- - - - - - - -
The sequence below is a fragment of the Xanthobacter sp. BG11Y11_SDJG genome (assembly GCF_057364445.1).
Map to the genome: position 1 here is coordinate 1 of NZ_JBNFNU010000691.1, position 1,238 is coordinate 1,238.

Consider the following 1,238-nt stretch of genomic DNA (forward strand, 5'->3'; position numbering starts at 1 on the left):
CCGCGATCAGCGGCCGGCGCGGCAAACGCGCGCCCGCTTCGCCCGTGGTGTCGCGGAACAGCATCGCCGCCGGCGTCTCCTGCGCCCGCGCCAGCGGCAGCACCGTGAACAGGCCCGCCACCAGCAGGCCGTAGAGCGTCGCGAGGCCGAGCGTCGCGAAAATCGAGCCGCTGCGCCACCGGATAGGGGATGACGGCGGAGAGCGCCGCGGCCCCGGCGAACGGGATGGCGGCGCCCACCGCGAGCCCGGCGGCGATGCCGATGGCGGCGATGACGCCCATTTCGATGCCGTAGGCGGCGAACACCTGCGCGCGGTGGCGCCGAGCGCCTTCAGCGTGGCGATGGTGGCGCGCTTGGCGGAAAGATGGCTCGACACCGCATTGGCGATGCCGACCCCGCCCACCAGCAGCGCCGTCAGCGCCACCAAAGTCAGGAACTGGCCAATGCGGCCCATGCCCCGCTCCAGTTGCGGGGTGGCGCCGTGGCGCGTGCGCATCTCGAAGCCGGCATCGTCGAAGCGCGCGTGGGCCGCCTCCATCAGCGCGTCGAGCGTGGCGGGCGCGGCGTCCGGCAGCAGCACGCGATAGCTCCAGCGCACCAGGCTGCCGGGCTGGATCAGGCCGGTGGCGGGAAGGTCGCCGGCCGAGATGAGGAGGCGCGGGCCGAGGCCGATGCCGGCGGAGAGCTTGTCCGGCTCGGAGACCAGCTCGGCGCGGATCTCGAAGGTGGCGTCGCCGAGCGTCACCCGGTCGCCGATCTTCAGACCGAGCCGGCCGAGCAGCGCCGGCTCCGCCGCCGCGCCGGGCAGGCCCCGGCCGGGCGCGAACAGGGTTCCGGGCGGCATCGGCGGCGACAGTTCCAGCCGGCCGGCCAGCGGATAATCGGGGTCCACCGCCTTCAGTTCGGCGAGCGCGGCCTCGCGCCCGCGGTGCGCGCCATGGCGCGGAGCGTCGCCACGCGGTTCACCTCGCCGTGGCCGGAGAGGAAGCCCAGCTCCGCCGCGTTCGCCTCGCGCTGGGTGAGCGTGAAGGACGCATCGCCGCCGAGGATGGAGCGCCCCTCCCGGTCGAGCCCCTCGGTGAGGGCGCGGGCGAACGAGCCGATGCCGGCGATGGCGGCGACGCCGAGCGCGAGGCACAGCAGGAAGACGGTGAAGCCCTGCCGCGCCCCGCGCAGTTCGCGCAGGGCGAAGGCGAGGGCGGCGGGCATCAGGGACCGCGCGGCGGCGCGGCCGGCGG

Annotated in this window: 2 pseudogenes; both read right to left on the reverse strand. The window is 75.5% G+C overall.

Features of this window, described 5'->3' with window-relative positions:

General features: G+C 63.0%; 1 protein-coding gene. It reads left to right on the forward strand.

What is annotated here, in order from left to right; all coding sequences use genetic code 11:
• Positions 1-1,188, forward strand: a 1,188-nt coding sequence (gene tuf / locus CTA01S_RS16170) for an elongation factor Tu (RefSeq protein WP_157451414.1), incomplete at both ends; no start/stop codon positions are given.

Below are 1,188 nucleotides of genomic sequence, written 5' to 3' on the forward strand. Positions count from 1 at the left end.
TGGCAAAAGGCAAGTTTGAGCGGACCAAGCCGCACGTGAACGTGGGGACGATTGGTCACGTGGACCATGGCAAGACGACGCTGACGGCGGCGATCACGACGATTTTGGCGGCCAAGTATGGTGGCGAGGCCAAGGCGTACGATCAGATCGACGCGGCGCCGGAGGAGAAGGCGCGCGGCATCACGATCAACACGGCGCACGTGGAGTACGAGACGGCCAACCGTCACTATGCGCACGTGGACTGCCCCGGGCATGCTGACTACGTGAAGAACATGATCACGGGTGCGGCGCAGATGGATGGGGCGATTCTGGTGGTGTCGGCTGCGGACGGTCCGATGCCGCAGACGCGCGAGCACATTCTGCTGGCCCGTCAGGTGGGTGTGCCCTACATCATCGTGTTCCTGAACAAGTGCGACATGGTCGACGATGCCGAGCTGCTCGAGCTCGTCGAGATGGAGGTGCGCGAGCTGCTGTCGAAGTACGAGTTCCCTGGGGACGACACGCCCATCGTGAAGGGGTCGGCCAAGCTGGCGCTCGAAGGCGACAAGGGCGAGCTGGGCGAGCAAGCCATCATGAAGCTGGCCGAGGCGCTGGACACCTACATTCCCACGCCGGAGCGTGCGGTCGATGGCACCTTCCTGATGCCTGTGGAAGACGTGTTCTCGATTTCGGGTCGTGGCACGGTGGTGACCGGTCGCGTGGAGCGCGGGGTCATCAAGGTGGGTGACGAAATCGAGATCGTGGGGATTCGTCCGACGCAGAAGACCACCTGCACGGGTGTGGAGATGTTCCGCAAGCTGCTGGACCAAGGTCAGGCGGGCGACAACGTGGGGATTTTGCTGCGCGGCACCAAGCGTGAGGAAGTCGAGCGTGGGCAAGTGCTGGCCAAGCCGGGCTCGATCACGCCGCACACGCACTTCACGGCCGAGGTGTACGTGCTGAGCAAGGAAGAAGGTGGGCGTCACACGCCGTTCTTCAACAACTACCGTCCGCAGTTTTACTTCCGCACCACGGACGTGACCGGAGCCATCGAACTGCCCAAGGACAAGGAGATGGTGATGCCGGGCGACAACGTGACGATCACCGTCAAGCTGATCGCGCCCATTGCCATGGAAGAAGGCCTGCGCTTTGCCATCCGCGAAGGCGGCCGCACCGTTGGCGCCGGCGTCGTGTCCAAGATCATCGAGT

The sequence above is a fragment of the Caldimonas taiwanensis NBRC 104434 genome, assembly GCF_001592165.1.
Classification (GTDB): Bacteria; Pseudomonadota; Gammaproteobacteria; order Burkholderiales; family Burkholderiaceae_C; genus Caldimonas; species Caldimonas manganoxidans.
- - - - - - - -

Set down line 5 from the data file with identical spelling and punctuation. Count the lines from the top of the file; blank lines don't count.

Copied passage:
Annotated in this window: 2 pseudogenes; both read right to left on the reverse strand. The window is 75.5% G+C overall.